P088 Loss of intestinal Desmoglein 2 promotes chemically and pathogenic induced colitis
A. Gross*1, L. Pack1, S. Kant2, C. Krusche2, G. Sellge1, C. Trautwein1, R. Leube2, P. Strnad1
1University Hospital Aachen, Medicine III, Aachen, Germany, 2University Hospital Aachen, Institute of Molecular and Cellular Anatomy, Aachen, Germany
To protect the organism against luminal pathogens while enabling selective uptake of nutrients, intestinal epithelia contain the apical junctional complex (AJC) consisting of tight junctions, adherens junctions, and desmosomes. Desmosomes constitute the least investigated AJC component and are composed of transmembrane cadherins of the desmoglein (Dsg) and desmocollin (Dsc) type that are associated through the intracellular plaque proteins plakoglobin, plakophilin, and desmoplakin to the cytoplasmic keratin intermediate filament cytoskeleton. Dsg2 and Dsc2 are the major desmosomal cadherins of intestinal epithelia. They have been implicated in the regulation of epithelial cell proliferation and tumourigenesis.
Given that constitutive Dsg2 knockouts are embryonal lethal, we generated intestine-specific, conditional Villin-Cre DSG2 knockouts (DSG2Δint/Δint) and evaluated their phenotype with histological/immunological staining, immunoblotting, and electron microscopy. Gavage with FITC-dextran and BrdU administration was used to assess intestinal permeability and cell proliferation, respectively. Organoids were isolated from small intestine and cultured for 6 days. Colitis was induced by treatment with 1.6% dextran sodium sulfate (DSS) or gavage-mediated infection with 1 x 109 Citrobacter rodentium. Intestinal inflammation was evaluated via RT-polymerase chain reaction (PCR) and via myeloperoxidase quantification.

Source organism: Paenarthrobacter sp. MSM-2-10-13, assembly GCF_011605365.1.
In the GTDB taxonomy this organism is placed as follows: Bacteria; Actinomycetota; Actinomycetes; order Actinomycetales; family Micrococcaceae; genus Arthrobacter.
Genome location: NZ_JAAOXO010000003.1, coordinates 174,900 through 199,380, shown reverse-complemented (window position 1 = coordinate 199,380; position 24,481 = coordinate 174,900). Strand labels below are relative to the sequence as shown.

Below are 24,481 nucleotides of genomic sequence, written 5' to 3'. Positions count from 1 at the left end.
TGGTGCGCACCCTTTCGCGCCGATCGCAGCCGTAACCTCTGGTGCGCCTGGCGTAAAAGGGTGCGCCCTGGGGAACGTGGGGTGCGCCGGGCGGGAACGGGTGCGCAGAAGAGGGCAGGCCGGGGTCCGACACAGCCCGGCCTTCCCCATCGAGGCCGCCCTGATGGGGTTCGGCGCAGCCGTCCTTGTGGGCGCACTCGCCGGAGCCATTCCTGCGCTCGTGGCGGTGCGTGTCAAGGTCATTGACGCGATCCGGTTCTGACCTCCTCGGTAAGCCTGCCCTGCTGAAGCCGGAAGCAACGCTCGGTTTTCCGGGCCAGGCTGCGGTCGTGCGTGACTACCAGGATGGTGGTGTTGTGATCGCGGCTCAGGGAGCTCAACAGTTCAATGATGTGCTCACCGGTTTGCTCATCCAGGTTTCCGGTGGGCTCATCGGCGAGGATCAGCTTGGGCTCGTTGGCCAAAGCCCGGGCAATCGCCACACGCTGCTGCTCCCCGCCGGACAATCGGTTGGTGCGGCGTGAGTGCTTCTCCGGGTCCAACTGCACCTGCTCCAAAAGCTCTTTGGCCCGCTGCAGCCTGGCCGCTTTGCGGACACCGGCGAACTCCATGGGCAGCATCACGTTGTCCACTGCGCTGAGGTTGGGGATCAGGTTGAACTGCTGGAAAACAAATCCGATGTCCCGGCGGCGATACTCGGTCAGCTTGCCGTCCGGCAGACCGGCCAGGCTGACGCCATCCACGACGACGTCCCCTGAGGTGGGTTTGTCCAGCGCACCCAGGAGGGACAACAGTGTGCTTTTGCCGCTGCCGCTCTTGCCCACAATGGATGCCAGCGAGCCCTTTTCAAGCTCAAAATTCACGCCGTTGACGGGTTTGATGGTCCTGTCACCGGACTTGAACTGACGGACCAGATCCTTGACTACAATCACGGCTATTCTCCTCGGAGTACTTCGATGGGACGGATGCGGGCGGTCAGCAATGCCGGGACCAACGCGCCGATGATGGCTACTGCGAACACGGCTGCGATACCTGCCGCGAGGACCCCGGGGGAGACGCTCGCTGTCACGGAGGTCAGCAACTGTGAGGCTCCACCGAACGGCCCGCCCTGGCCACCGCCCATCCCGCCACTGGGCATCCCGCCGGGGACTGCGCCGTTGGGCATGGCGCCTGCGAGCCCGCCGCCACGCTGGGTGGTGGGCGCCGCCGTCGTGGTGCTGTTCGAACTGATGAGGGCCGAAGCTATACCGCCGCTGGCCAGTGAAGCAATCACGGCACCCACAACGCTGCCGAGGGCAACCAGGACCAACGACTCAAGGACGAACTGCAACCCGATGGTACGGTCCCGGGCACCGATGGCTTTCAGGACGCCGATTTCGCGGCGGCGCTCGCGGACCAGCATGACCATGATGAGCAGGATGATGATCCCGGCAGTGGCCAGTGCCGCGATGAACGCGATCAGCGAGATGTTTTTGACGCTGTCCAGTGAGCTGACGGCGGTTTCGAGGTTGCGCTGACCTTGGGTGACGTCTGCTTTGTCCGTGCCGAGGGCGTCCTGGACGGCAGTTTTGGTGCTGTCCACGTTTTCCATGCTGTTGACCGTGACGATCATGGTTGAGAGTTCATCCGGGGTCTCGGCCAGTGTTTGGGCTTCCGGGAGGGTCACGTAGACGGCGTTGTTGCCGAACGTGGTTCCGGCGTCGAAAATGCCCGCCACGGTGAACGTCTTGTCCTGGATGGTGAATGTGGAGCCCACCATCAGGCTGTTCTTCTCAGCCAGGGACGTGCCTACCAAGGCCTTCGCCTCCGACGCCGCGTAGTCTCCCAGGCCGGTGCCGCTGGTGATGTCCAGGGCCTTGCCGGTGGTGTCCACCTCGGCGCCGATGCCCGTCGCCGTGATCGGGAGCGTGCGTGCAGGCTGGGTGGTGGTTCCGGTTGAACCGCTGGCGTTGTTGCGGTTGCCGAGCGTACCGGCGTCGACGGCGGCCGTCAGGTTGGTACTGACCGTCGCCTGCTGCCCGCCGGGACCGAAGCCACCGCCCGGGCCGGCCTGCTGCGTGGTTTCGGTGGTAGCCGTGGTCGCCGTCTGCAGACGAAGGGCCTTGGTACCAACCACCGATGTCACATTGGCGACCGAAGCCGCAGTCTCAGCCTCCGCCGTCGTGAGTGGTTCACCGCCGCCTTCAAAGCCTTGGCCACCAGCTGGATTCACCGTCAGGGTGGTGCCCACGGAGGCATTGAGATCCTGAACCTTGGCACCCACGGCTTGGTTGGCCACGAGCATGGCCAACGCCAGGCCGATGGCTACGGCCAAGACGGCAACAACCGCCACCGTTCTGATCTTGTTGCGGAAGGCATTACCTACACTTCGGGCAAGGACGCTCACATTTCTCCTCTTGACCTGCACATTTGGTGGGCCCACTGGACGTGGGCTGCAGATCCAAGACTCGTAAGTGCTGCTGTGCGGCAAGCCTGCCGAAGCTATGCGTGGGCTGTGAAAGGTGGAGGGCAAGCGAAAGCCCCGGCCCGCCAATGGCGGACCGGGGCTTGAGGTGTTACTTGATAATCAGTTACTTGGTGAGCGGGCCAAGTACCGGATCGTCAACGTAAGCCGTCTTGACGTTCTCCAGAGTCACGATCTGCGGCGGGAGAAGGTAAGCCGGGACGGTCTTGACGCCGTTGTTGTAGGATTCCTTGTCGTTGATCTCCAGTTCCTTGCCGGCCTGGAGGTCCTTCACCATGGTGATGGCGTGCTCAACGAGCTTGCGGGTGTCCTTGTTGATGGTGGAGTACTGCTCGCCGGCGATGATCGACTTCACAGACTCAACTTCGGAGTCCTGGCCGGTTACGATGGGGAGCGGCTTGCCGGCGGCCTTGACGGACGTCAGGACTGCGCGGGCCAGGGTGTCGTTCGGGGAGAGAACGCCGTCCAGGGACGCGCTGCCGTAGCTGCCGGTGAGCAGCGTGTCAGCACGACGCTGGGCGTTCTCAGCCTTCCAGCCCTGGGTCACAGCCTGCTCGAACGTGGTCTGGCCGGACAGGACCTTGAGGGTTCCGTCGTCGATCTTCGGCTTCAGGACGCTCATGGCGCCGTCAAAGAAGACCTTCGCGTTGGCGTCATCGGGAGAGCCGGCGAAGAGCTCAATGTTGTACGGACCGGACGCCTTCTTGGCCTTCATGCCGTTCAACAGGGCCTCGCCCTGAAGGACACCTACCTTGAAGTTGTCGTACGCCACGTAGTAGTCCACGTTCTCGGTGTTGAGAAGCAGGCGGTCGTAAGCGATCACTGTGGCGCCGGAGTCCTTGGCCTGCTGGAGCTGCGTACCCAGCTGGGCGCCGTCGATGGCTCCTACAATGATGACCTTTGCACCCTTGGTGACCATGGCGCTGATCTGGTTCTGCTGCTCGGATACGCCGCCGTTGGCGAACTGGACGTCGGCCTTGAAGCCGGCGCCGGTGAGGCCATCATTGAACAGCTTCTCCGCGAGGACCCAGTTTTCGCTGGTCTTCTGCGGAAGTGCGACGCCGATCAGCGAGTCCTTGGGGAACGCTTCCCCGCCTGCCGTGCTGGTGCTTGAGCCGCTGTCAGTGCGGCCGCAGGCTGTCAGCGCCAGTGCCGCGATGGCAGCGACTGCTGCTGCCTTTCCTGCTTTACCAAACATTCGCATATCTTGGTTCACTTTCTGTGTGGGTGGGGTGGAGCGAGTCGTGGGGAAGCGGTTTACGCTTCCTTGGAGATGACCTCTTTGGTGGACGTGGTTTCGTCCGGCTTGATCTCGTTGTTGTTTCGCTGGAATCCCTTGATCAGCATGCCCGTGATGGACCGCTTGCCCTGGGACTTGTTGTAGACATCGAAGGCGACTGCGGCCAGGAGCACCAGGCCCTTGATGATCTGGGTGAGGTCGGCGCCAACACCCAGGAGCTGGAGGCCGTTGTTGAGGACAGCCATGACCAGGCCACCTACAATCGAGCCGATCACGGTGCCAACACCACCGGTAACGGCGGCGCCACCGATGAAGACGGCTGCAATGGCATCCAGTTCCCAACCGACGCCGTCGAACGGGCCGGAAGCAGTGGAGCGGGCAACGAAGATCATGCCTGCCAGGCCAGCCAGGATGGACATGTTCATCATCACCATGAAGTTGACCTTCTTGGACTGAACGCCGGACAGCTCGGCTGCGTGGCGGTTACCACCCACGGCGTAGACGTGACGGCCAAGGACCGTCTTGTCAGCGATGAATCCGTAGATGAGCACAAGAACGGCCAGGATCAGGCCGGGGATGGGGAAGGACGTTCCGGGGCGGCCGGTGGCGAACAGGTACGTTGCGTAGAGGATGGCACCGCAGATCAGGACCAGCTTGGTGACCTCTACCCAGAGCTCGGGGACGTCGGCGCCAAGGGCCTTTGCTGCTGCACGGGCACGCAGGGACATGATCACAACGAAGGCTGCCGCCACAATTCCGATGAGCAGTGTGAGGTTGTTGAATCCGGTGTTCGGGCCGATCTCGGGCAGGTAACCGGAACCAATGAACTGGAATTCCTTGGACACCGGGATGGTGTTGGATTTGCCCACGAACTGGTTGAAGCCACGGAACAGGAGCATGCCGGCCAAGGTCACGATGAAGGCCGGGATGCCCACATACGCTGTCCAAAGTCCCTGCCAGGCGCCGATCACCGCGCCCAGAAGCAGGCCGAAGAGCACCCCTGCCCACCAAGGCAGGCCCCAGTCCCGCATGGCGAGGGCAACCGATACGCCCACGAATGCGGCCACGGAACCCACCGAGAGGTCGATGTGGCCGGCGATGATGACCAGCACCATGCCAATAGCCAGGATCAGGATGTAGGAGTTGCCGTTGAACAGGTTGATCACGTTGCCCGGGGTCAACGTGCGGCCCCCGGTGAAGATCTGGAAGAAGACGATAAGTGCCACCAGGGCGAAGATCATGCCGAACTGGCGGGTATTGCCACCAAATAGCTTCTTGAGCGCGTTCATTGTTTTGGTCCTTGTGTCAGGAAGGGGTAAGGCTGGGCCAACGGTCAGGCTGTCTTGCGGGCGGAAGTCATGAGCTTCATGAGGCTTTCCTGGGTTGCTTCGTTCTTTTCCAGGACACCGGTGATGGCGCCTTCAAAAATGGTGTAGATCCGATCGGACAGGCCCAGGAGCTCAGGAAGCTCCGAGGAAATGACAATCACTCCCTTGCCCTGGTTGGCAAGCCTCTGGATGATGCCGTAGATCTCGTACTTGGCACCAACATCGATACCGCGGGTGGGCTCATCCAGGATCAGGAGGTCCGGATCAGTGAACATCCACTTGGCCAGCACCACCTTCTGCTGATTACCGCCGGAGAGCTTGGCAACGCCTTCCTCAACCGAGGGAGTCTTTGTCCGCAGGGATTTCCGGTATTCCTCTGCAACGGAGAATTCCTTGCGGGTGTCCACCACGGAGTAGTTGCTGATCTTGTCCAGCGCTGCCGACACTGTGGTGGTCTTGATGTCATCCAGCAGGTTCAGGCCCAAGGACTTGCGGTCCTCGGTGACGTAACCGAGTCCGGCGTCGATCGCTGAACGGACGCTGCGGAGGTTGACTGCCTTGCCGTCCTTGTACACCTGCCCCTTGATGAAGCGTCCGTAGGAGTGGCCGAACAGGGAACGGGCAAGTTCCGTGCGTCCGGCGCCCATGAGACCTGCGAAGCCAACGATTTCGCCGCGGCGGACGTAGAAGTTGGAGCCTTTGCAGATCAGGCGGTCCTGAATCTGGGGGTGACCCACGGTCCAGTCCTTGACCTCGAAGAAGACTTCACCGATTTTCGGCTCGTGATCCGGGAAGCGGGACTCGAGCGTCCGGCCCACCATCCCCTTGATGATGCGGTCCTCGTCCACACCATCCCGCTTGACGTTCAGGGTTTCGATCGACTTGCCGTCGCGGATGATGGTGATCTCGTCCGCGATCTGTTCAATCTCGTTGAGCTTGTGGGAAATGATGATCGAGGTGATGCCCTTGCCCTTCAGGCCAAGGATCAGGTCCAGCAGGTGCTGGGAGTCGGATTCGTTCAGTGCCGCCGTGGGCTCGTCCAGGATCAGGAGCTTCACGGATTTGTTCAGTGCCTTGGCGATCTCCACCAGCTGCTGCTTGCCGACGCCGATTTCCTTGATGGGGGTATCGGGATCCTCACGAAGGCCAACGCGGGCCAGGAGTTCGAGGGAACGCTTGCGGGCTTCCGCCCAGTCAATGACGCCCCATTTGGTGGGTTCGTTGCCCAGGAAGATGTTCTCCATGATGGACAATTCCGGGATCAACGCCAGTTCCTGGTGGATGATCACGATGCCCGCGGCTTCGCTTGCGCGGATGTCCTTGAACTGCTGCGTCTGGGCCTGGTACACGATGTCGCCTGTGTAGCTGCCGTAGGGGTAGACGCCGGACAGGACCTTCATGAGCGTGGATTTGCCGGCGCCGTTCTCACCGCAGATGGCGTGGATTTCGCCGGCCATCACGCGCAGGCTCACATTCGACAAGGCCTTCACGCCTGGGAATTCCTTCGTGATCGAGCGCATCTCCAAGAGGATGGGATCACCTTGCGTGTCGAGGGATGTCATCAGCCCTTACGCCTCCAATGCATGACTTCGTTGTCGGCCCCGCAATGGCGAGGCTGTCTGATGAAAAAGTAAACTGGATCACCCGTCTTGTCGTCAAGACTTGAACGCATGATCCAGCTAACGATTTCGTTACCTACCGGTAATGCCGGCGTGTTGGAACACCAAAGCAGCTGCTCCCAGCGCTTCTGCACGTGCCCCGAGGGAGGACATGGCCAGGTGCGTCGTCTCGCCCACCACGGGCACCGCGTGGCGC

DSG2Δint/Δint mice displayed a robust knockdown of intestinal Dsg2 and a profound alteration of the remaining desmosomal components with up regulation of Dsc2 and a decrease in plakoglobin and desmoplakin while overall histology was inconspicuous. Under basal condition, DSG2Δint/Δint mice were phenotypically normal but had somewhat increased intestinal permeability, greater desmosome gap width, and a faster cell migration towards the apical tip. No obvious differences in development of intestinal organoids were seen. Short-term DSS treatment led to a marked increase in epithelial permeability, an epithelial cell loss. After long-term DSS, they suffered from significantly higher weight loss (p = 0.0001), colon shortening (p = 0.0002), stronger epithelial inflammation, and higher bacterial translocation into mesenteric lymph nodes. Further, 14 days after infection with Citrobacter rodentium, DSG2Δint/Δint mice displayed significantly stronger crypt hyperplasia and elevated levels of proinflammatory/bacterial response genes Interleukin-22/RegIIIβ.
Our results identify Dsg2 as an essential component of intestinal desmosomes, whose loss results in increased intestinal permeability and a susceptibility to different forms of epithelial injury.